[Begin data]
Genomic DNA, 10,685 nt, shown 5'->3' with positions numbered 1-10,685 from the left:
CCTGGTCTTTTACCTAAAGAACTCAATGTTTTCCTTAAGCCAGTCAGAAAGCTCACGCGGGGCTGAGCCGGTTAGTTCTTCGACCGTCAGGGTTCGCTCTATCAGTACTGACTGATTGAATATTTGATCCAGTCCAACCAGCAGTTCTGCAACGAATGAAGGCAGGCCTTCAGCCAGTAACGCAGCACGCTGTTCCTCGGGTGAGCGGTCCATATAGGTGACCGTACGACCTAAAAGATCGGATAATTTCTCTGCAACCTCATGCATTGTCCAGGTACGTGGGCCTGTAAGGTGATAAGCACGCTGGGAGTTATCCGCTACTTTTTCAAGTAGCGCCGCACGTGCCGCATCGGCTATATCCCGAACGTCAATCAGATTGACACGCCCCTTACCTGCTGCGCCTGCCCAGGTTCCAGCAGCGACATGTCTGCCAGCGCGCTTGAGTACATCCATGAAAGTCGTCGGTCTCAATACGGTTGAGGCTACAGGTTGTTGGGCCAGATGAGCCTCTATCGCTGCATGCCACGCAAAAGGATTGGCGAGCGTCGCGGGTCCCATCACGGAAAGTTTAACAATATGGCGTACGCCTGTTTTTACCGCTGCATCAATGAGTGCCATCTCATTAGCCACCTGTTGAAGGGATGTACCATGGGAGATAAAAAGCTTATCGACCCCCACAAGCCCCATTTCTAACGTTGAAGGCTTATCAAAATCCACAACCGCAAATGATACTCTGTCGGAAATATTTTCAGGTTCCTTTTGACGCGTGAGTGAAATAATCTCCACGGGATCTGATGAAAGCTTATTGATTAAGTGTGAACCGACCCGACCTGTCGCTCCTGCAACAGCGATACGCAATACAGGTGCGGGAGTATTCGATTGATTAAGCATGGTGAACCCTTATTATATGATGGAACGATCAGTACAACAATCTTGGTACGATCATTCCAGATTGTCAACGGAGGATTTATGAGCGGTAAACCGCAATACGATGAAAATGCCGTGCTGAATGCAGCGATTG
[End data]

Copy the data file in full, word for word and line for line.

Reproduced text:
Genomic DNA, 10,685 nt, shown 5'->3' with positions numbered 1-10,685 from the left:
CCTGGTCTTTTACCTAAAGAACTCAATGTTTTCCTTAAGCCAGTCAGAAAGCTCACGCGGGGCTGAGCCGGTTAGTTCTTCGACCGTCAGGGTTCGCTCTATCAGTACTGACTGATTGAATATTTGATCCAGTCCAACCAGCAGTTCTGCAACGAATGAAGGCAGGCCTTCAGCCAGTAACGCAGCACGCTGTTCCTCGGGTGAGCGGTCCATATAGGTGACCGTACGACCTAAAAGATCGGATAATTTCTCTGCAACCTCATGCATTGTCCAGGTACGTGGGCCTGTAAGGTGATAAGCACGCTGGGAGTTATCCGCTACTTTTTCAAGTAGCGCCGCACGTGCCGCATCGGCTATATCCCGAACGTCAATCAGATTGACACGCCCCTTACCTGCTGCGCCTGCCCAGGTTCCAGCAGCGACATGTCTGCCAGCGCGCTTGAGTACATCCATGAAAGTCGTCGGTCTCAATACGGTTGAGGCTACAGGTTGTTGGGCCAGATGAGCCTCTATCGCTGCATGCCACGCAAAAGGATTGGCGAGCGTCGCGGGTCCCATCACGGAAAGTTTAACAATATGGCGTACGCCTGTTTTTACCGCTGCATCAATGAGTGCCATCTCATTAGCCACCTGTTGAAGGGATGTACCATGGGAGATAAAAAGCTTATCGACCCCCACAAGCCCCATTTCTAACGTTGAAGGCTTATCAAAATCCACAACCGCAAATGATACTCTGTCGGAAATATTTTCAGGTTCCTTTTGACGCGTGAGTGAAATAATCTCCACGGGATCTGATGAAAGCTTATTGATTAAGTGTGAACCGACCCGACCTGTCGCTCCTGCAACAGCGATACGCAATACAGGTGCGGGAGTATTCGATTGATTAAGCATGGTGAACCCTTATTATATGATGGAACGATCAGTACAACAATCTTGGTACGATCATTCCAGATTGTCAACGGAGGATTTATGAGCGGTAAACCGCAATACGATGAAAATGCCGTGCTGAATGCAGCGATTG